“However one feels about the death penalty, it is unconscionable that states insist on executing people with a drug formula veterinarians won’t even use to put cats and dogs to sleep because of the risk of inflicting excruciating pain,” said ACLU Legal Director Steven R. Shapiro. “The Supreme Court ought to reject a lethal injection protocol that is completely at odds with civilized standards of decency and American values."
>> Read more about this case.
Roe v. Wade: A Core Civil Liberty Turns 35
By Louise Melling, Director, ACLU Reproductive Freedom Project
Roe v. Wade turns 35 this month. With this anniversary, the ACLU marks not only 35 years of reproductive freedom, but 35 years of impressive gains in the fight for women’s equality. The timing is not serendipitous. At the core of women’s equality is the ability to control whether and when we have children. The legalization of contraception in the 1960s and abortion in the 1970s fostered women’s ability to make important life decisions about themselves and their families.
However, the fight to protect Roe extends well beyond issues of reproductive freedom and women’s equality. It is a fight to get the government out of the business of deciding how we form families and with whom we can have intimate relationships. It is a fight to ensure that all people are treated fairly, and that everyone has the opportunity to make fundamental decisions about the direction of their lives regardless of the color of one’s skin, immigration status, gender or sexuality. At the very core of Roe is every American’s right to privacy, equality, and fairness.
Yet, recent Supreme Court decisions have further restricted access to abortion and have invited politicians across the country to pass new and far-reaching restrictions on abortion and other reproductive health services regardless of their impact on women’s health. These restrictions come after decades of chipping away at the protections enshrined in Roe.
On the 35th anniversary of Roe v. Wade, the connection between reproductive rights and broader civil liberties has been lost in the political wrangling over abortion. We must step back and reexamine the role access to birth control and abortion plays in opening up classrooms, boardrooms, and legislatures for women. We must refocus the conversation on fairness and opportunity so that everyone has the ability to make meaningful decisions about whether and when to bear children.
>> Learn more about what is at stake.
>> Make your voice heard.
>> Watch the Roe v. Wade 35th Anniversary Video on YouTube.
New Film Examines Death of Innocent Taxi Driver at US Air Force Base
What happens when a few people expand the wartime powers of the executive office to undermine the very principles on which the United States was founded?
Taxi to the Dark Side examines this question through an investigation into the homicide of an innocent taxi driver at the Bagram Air Force Base in Afghanistan, as well as the Bush administration's policies condoning indefinite detention, torture and abuse.
Jameel Jaffer, Director of the ACLU’s National Security Project and co-author of "Administration of Torture" talks with filmmaker Alex Gibney, about his new documentary Taxi to the Dark Side.
Taxi to the Dark Side opens in NY and LA on January 18and February 8 in other cities
>> Listen to the ACLU's to the interview (MP3 download).
>> For more information on the film, visit: http://www.aclu.org/taxitothedarkside.
ACLU Sues Law Enforcement for Shielding President Bush from Protestors
The ACLU filed a lawsuit in federal court this week on behalf of several Bush protesters who were made to stand more than 150 yards away from the site of a fundraiser being attended by the president, while a group of people expressing support for President Bush were allowed to stand only a few feet from the fundraiser site.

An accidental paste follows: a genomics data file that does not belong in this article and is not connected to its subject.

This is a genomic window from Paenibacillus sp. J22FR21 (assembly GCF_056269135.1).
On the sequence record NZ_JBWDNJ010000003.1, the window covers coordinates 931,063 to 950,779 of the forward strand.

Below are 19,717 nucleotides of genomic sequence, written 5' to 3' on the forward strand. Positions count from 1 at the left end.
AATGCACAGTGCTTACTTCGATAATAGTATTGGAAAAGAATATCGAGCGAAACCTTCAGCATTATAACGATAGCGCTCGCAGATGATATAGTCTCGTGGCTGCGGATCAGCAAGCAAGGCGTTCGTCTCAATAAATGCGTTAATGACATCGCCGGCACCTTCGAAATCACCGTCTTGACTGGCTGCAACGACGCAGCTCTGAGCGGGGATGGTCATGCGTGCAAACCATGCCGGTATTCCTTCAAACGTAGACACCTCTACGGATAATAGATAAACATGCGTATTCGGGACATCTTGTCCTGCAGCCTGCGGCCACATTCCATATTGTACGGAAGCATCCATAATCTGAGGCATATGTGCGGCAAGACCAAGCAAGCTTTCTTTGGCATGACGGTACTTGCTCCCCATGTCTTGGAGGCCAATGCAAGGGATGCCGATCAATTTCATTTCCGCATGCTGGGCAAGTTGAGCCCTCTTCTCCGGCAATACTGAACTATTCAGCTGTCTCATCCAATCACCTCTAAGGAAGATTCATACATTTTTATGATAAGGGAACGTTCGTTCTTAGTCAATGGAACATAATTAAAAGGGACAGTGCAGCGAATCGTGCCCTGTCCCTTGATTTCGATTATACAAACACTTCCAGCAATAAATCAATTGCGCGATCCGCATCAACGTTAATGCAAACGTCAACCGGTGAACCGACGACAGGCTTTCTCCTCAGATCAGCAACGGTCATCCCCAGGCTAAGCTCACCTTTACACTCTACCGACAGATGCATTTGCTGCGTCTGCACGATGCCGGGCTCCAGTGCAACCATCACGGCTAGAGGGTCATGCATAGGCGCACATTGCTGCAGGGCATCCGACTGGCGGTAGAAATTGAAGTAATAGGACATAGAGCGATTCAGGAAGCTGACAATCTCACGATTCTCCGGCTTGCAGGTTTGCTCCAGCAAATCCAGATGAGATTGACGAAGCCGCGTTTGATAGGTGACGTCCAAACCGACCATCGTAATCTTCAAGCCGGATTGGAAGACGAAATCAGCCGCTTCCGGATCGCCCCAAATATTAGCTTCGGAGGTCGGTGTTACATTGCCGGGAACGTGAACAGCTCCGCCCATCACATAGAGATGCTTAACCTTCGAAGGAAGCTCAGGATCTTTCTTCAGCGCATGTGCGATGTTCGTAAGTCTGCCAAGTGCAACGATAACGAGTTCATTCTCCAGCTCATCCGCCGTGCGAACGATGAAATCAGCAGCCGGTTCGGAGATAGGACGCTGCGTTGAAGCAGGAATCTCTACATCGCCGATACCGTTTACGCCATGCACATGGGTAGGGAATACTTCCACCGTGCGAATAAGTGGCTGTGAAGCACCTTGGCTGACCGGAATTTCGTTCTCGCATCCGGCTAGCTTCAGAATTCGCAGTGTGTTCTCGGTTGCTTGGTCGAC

On August 27, 2007, President Bush was in New Mexico to attend a fundraiser for Senator Pete Domenici at the home of Los Ranchos de Albuquerque's mayor. In anticipation of the presidential motorcade, several individuals, including the ACLU’s clients, gathered along the street leading to the mayor’s house holding signs expressing their disapproval of the Iraq War.
Protestors critical of the president were forced to stand 150 yards away from the end of the mayor’s driveway, where they were blocked from the president’s view by a wall of parked police cars and officers on horseback, while a group of people holding a banner reading “God Bless George Bush! We Pray for You!” were allowed to stand only a few feet from the fundraiser site, in plain view of the motorcade.
The New Mexico complaint comes in the midst of an ongoing challenge by the ACLU to a White House policy that unlawfully excludes individuals perceived to be critical of the administration from public events where President Bush is present.
>> Read a copy of the ACLU’s complaint.
>> Learn more about the ACLU’s work to protect free speech at presidential events.
Fleeting Expletives Bill is Unwise, Unnecessary, and Unconstitutional
For nearly thirty years, the FCC appropriately found that the broadcast of a fleeting expletive did not implicate the indecency rules. Then, in 2003, in Fox Television Stations v. FCC, the FCC abruptly changed that policy, finding that any use of certain words presumptively constituted indecency. The FCC has emphasized, however that “such words may not be profane in specified contexts.” Thus, broadcasters are left with little guidance as to what particular contexts make certain expletives “profane” or “indecent.”
Members of the Senate are still trying to censor broadcast television with a bill that could be voted on at any time. Senator Rockefeller’s bill, S. 1780, would keep “profanity” off broadcast television, censoring even unintentional “fleeting expletives.” Even harmless mistakes could cost companies hundreds of thousands of dollars in fines.
If this bill passes, broadcasters will continue to censor programs to avoid massive FCC fines up to $375,000 per violation and worse, they’ll be fined for accidental slip-ups.
The American people need their rights protected. Even critically acclaimed movies, including Saving Private Ryan and Ken Burns’ The War, have been censored because the film makers used unsavory language to describe experiences they’ve compared to hell on earth.
>> Take action: Tell your members of Congress that the Rockefeller bill is out of line with the Constitution.